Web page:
The coastal island community of Chincoteague is known for two things: wild ponies (yes, it’s the home of Misty) and world-famous oysters. Perhaps less known is that the island of Chincoteague sits cozily within a virtual cocoon of protected lands. To the east, sheltering the island from the Atlantic Ocean, is Assateague Island, a 37-mile uninhabited National Seashore and Wildlife Refuge (home to the famous ponies). To the south and west is the Wallops Island Wildlife Refuge. Together, they encompass some 55,000+ acres of pristine maritime forests, salt marshes, dunes and beaches – making it the largest natural barrier island ecosystem in the Middle Atlantic states. And, boy, can you taste it.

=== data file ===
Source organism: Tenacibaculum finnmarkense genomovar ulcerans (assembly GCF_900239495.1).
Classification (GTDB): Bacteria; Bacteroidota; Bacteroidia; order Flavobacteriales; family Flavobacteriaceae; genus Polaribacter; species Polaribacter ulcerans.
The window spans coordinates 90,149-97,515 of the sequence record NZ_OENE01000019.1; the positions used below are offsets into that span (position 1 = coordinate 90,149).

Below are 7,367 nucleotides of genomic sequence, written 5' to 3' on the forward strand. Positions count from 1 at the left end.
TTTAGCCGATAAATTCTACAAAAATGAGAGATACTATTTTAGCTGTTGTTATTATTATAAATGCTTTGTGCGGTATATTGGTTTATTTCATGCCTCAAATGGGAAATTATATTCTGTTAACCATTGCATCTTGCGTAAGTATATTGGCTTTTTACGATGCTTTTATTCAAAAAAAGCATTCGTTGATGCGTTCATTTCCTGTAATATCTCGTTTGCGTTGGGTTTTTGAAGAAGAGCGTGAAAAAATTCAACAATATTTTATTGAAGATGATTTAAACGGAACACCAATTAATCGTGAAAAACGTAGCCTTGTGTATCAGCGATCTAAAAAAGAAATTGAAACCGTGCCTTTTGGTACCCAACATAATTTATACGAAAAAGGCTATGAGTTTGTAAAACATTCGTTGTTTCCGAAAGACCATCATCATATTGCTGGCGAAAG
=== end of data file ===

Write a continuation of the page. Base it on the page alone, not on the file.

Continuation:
The Chincoteague salt oyster is often called the aristocrat of the oyster family. Made famous in the years following the Civil War, it is renowned for one thing … salt. With virtually no fresh water sources, the bays and cuts surrounding Chincoteague Island are fed almost exclusively by the Atlantic as it pulses in and out of Chincoteague Inlet. A carpet of brilliant green saltwater marsh bridges the gap between the island and the mainland, marred only by deep water cuts and tranquil back bays. It’s within this nutrient-rich marshland that we grow our Olde Salt Oysters™.